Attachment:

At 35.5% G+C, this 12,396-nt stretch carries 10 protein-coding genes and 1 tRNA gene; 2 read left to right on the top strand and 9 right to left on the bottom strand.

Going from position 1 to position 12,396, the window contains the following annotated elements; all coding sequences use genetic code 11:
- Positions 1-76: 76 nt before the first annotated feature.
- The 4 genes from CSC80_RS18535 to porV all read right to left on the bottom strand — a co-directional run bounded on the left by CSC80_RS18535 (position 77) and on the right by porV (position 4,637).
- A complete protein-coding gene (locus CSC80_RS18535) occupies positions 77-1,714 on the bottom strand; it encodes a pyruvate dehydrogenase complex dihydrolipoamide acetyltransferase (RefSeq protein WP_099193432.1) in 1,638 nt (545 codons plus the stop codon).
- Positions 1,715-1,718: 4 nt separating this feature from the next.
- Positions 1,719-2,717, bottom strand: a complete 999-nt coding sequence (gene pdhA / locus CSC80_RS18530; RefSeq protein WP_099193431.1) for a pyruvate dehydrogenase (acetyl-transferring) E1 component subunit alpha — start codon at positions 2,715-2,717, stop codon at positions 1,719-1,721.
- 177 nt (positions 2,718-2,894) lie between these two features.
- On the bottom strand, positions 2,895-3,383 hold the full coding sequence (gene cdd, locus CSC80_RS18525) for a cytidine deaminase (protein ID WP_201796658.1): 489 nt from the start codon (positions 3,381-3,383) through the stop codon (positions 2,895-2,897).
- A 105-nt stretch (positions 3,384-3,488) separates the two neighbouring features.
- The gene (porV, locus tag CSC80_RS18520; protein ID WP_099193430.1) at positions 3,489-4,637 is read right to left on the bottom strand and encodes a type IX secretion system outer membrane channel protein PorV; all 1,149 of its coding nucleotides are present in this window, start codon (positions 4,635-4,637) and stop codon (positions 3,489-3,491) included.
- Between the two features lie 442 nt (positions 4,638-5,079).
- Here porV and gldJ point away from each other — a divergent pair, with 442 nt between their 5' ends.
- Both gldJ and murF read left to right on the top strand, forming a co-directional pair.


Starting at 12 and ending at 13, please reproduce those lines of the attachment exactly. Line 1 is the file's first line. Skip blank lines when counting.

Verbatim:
- Between the two features lie 442 nt (positions 4,638-5,079).
- Here porV and gldJ point away from each other — a divergent pair, with 442 nt between their 5' ends.